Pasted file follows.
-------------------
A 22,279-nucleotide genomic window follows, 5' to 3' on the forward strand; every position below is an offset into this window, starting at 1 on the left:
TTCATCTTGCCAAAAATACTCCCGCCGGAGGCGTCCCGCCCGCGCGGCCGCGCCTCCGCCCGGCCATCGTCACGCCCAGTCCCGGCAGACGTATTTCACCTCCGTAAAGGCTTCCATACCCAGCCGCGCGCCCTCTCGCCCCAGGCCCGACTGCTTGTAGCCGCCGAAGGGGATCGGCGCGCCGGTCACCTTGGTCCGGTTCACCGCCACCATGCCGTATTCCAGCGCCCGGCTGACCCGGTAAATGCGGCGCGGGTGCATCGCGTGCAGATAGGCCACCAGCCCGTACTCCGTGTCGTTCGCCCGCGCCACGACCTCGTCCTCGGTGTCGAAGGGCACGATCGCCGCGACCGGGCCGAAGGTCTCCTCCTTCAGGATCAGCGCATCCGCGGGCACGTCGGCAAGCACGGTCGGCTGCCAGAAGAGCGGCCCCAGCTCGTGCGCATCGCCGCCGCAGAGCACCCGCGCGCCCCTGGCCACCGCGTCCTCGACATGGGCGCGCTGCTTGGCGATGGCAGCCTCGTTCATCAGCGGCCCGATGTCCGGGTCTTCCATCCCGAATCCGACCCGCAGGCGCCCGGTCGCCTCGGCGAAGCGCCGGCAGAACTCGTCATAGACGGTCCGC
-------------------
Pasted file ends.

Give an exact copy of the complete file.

A 22,279-nucleotide genomic window follows, 5' to 3' on the forward strand; every position below is an offset into this window, starting at 1 on the left:
TTCATCTTGCCAAAAATACTCCCGCCGGAGGCGTCCCGCCCGCGCGGCCGCGCCTCCGCCCGGCCATCGTCACGCCCAGTCCCGGCAGACGTATTTCACCTCCGTAAAGGCTTCCATACCCAGCCGCGCGCCCTCTCGCCCCAGGCCCGACTGCTTGTAGCCGCCGAAGGGGATCGGCGCGCCGGTCACCTTGGTCCGGTTCACCGCCACCATGCCGTATTCCAGCGCCCGGCTGACCCGGTAAATGCGGCGCGGGTGCATCGCGTGCAGATAGGCCACCAGCCCGTACTCCGTGTCGTTCGCCCGCGCCACGACCTCGTCCTCGGTGTCGAAGGGCACGATCGCCGCGACCGGGCCGAAGGTCTCCTCCTTCAGGATCAGCGCATCCGCGGGCACGTCGGCAAGCACGGTCGGCTGCCAGAAGAGCGGCCCCAGCTCGTGCGCATCGCCGCCGCAGAGCACCCGCGCGCCCCTGGCCACCGCGTCCTCGACATGGGCGCGCTGCTTGGCGATGGCAGCCTCGTTCATCAGCGGCCCGATGTCCGGGTCTTCCATCCCGAATCCGACCCGCAGGCGCCCGGTCGCCTCGGCGAAGCGCCGGCAGAACTCGTCATAGACGGTCCGC